If you have recently installed or activated an alarm system in your home or business, you have taken a very important step in crime prevention. Your next important step is to obtain an alarm permit to operate your system.
The Police Department administers the alarm permit program for the City, which was enacted by ordinance (see Chapter 8.28 Emergency Assistance Alarms). The code requires every alarm user to obtain a user permit within 30 days of the alarm system becoming operational, and permits are renewed annually.
A permit system allows the department to collect current premise and occupant information for the safety and protection of police and emergency responders. The information from your alarm permit application is entered into the Clackamas County Communications database (CCOM-911). Permit documents are kept by the Canby Police Department in a secure manner as required by law and shredded if disposed.
OBTAIN A PERMIT Download a copy of the application, complete it and return with the $20 application fee. Pay by check or money order if mailing the application. If you prefer to submit it in person at the Police Department, we accept payments of Credit/Debit card and cash.
|Alarm permit fee for business
|Alarm permit fee for residential
|Alarm permit fee for 65 or older if no business is conducted in the residence
Late fee for renewing alarm permit due within 15 days of installation or expiration of permit
|$25 each occurrence
A false alarm is defined as a completed alarm dispatch where the responding law enforcement officer determines that there is no evidence of a crime or attempted crime. If your alarm is triggered but no officer is dispatched, or if the dispatch is cancelled prior to the officer’s arrival, or if there is evidence of a crime or attempted crime, no designation of “false alarm” will be applied.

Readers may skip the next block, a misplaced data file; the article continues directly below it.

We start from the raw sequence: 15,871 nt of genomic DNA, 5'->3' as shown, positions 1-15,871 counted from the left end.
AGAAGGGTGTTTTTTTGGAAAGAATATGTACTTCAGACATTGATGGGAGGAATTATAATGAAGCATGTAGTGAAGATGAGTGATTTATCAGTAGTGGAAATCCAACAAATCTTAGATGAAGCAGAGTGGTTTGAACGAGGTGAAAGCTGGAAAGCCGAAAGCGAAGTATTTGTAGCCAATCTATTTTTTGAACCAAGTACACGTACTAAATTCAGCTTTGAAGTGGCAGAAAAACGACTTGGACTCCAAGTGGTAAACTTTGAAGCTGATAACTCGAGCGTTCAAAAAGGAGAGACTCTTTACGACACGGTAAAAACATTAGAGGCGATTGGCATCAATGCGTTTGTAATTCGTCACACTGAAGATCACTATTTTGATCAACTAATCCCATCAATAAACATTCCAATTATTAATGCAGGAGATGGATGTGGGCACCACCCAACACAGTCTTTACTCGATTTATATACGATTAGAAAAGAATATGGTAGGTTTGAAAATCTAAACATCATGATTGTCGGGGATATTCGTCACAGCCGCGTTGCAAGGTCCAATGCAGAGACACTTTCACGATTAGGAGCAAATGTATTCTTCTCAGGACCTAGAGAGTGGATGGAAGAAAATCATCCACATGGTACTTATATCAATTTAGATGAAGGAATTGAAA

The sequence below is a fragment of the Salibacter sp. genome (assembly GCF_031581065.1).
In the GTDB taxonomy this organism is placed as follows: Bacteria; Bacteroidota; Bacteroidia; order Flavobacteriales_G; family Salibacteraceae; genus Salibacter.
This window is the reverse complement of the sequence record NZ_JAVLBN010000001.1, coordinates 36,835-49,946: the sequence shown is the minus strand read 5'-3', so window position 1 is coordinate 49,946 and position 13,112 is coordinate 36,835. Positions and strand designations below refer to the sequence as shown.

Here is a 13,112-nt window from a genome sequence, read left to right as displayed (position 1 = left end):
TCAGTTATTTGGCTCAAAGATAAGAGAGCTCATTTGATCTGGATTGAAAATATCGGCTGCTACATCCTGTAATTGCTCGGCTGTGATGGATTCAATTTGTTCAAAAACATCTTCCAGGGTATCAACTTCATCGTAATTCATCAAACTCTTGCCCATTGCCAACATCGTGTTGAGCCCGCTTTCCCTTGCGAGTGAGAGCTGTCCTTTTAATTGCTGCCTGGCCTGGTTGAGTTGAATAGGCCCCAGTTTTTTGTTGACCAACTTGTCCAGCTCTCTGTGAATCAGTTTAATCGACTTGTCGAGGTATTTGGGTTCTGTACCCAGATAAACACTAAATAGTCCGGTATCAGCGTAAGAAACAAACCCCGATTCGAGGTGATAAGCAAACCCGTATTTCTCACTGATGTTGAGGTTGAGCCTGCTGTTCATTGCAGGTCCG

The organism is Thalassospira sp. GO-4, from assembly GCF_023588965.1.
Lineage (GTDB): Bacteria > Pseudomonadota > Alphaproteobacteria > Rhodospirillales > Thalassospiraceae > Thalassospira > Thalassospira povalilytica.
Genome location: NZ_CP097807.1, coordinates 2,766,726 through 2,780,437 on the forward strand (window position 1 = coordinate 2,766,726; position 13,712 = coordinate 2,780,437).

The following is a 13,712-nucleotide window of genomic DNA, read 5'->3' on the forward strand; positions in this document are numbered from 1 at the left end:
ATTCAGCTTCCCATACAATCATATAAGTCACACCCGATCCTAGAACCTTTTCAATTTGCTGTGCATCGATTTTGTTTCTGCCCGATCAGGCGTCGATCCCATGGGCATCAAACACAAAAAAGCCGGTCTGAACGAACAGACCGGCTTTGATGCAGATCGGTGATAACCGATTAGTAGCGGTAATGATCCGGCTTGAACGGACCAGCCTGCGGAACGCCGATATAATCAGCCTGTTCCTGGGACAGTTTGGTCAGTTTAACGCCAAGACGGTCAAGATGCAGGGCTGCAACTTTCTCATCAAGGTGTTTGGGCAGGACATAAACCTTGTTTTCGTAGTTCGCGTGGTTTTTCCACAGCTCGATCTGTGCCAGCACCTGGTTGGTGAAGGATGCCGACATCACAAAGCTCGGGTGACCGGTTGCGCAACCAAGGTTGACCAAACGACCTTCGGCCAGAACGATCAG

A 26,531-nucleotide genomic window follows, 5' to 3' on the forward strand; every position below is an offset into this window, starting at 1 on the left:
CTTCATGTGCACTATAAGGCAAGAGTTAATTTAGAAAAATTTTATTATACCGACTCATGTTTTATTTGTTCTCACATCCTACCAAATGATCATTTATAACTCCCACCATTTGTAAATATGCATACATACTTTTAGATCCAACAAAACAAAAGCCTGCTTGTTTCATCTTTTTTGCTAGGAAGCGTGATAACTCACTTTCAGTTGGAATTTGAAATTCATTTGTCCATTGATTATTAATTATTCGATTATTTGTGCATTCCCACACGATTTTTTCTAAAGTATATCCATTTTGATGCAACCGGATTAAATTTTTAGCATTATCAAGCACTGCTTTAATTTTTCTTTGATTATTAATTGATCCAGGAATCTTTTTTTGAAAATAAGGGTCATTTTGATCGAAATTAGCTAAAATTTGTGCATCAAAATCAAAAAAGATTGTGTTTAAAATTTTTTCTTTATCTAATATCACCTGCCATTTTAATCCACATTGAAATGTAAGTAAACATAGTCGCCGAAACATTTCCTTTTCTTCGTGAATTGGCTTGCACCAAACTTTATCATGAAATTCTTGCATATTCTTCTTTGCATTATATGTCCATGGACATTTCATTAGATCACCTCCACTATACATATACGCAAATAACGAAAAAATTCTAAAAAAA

Nationwide, approximately 90% of electronic security alarm dispatches are false alarms, and up to 80% of false alarms are caused by preventable user errors. It’s important to reduce false alarms because they can deplete limited police resources and jeopardize police officer safety.
While local law enforcement agencies encourage the use of alarm systems, we encourage alarm users to be aware of their responsibilities, including proper use of the alarm system and false alarm prevention. For information about home and business security alarm systems including how to prevent false alarms:
FARA (False Alarm Reduction Association) http://faraonline.org/
False Alarm Checklist
False Alarm FAQ
The Alarm Coordinator handles responsibilities for the program including: issuance of alarm permits, alarm ordinance enforcement, collection of fees and false alarm fines, educating citizens about false alarm prevention, and working with police officers to help reduce community false alarms.
Contact the Alarm Coordinator:
Kari Inness, Code Enforcement Officer
Phone: (503) 266-0797 or email@example.com
Office Hours: Monday through Friday 8am – 5pm